Finance is the management of money and includes activities like borrowing, lending, investing, budgeting, savings, and for predicting. In business, finance teams make sure that the company has enough resources to operate in the best way to boost their productivity. I
Intellectual property is a form of legal entitlement which allows its holder to control the use of certain intangible ideas and expressions. The term ‘intellectual property’ reflects the idea that, once established, such entitlements are generally treated by the courts as if they are tangible property. The most common forms of intellectual property include patents, copyrights, trademarks, and trade secrets.
In June 2018, The United States Patent Office issued its ten millionth patent using its current numbering system, which began with the Patent Act of 1836. It took 155 years (1836-1991) for the Patent Office to issue its first five million patents, but only twenty-seven years to issue the next five million. There were over 308,000 patents issued in 2018 alone.
Science is the study of nature, the behavior of natural things, and what we learn about them. There are three basic scientific groups. Physics, chemistry, astronomy and geology are physical sciences. Biology, zoology, botany, genetics, and molecular biology are biological sciences. Psychology is a psychological science. The goal of science delivers natural explanations for events in the nature. It seeks to understand nature’s patterns and to make useful predictions about natural events.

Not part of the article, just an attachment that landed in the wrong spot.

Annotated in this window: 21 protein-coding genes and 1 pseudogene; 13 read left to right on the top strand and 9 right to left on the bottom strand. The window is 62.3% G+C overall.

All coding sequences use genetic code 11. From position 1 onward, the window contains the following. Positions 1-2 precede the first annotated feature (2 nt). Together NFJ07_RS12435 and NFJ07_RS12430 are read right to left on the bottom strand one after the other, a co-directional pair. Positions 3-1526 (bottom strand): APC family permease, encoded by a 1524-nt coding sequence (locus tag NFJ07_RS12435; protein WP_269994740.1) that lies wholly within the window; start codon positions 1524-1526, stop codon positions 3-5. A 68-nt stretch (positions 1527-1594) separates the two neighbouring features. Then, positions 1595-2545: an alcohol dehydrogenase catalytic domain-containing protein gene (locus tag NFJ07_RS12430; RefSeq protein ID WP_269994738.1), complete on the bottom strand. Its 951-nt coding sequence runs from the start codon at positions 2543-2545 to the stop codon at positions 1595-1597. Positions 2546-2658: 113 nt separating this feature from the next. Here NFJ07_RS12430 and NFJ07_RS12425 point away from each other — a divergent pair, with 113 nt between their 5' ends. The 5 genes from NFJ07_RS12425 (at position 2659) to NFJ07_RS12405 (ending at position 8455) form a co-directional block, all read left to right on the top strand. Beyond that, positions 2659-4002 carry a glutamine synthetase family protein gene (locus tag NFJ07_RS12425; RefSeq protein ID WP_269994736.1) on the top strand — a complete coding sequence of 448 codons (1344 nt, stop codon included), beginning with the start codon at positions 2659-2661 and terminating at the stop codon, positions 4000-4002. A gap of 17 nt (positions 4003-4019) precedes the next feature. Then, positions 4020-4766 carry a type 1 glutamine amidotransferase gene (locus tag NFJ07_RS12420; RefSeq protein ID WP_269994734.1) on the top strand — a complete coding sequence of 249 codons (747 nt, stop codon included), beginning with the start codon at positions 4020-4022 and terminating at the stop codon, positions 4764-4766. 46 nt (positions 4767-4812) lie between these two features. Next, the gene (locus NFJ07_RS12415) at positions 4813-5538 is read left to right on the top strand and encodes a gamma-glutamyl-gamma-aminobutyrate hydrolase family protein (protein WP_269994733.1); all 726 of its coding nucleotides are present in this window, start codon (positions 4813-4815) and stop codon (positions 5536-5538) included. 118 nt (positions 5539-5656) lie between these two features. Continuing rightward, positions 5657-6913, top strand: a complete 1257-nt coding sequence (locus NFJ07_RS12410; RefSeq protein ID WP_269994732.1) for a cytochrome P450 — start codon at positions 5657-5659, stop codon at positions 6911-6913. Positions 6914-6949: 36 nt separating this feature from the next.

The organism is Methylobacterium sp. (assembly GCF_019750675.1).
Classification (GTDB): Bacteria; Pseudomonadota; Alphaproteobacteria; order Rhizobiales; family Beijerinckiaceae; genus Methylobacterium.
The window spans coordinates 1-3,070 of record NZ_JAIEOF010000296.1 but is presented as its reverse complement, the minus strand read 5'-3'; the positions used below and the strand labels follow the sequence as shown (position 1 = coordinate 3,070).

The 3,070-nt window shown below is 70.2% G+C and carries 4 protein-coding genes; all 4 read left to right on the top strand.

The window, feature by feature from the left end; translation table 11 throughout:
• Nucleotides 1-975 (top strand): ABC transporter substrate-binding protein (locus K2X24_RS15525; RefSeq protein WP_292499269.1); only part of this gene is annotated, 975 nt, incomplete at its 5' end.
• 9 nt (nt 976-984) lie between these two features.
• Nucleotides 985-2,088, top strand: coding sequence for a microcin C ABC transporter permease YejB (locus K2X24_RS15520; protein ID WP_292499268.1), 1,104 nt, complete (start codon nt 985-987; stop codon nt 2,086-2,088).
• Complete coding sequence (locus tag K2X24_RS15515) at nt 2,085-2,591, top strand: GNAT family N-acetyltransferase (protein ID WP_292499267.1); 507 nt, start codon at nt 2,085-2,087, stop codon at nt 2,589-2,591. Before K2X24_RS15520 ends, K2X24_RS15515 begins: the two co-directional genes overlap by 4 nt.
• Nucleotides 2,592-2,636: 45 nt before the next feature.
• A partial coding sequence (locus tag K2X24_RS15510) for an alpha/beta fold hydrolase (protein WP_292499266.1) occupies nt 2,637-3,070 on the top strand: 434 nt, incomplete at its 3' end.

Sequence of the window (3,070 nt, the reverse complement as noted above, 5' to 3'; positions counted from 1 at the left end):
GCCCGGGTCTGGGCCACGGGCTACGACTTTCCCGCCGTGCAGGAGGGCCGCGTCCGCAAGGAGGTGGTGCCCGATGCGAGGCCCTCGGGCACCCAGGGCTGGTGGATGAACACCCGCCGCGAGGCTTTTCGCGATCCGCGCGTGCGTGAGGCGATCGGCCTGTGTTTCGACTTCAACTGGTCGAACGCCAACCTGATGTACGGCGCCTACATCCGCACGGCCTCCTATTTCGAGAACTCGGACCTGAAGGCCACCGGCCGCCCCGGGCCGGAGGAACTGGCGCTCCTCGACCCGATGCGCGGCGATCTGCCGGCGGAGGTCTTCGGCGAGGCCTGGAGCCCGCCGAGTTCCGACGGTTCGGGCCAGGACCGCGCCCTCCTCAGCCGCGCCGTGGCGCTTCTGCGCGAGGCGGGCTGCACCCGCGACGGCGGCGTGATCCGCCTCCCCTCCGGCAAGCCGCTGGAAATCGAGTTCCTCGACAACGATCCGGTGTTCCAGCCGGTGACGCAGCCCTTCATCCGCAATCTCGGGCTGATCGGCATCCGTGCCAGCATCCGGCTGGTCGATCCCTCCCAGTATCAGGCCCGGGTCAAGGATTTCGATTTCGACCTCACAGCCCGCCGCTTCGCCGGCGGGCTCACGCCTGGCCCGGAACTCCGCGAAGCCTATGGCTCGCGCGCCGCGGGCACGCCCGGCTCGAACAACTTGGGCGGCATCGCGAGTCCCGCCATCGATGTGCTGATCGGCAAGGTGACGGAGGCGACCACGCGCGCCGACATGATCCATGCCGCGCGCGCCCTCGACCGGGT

Technology is the use of science or knowledge to solve problems or invent useful tools. The advantages of modern technology are easy access to information, promotes creativity and invention, improve communication, productivity, and efficiency. Mechanical technology includes wheels, levers, gears, engines, and belts. Electronic technology like computers and washing machines use electricity to accomplish a goal. Industrial and Manufacture technology is used to create a product. For instance, robots used to manufacture automobiles. Medical technology like MRIs and ventilators help diagnose, prevent and treat disease.